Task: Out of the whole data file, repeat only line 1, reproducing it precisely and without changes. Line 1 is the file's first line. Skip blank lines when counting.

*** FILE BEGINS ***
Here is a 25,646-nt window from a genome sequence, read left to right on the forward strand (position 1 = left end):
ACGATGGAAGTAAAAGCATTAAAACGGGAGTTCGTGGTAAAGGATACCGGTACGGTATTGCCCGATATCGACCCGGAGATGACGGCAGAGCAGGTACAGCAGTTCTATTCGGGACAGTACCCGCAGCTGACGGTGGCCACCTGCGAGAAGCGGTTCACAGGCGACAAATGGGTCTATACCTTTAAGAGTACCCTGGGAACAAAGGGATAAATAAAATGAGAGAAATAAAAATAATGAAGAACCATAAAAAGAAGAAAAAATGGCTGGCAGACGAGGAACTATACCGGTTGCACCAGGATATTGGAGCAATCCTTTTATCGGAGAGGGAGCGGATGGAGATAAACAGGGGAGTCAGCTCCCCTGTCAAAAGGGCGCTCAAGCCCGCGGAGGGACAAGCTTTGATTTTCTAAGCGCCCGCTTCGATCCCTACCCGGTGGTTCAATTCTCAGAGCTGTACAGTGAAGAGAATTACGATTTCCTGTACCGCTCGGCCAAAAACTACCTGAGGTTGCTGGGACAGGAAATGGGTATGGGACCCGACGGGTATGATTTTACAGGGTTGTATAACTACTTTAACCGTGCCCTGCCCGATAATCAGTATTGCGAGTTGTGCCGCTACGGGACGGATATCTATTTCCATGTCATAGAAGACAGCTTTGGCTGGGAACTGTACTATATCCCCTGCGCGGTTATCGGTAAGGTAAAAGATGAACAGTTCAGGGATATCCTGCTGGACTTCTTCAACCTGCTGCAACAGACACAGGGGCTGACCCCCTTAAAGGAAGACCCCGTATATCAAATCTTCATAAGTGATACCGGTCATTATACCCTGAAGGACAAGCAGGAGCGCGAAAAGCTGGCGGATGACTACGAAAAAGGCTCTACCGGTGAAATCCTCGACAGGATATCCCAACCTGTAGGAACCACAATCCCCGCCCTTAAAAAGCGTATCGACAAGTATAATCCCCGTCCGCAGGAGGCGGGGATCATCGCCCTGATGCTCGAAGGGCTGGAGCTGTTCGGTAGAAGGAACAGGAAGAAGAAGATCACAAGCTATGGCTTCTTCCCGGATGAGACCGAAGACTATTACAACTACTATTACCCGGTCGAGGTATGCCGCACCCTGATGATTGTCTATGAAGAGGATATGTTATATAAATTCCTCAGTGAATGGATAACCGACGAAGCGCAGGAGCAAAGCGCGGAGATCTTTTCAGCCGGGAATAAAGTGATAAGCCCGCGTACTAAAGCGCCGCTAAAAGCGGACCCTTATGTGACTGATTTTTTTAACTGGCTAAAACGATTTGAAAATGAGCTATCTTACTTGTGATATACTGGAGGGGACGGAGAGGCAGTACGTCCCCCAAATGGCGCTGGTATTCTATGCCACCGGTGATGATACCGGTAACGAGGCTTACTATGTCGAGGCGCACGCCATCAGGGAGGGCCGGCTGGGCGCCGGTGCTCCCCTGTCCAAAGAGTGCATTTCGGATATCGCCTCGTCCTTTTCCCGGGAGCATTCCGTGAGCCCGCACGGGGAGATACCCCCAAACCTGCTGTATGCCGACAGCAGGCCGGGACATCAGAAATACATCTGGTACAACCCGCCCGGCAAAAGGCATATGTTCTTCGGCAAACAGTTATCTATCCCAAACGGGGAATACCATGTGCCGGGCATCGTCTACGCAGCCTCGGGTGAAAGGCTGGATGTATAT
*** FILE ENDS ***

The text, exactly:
Here is a 25,646-nt window from a genome sequence, read left to right on the forward strand (position 1 = left end):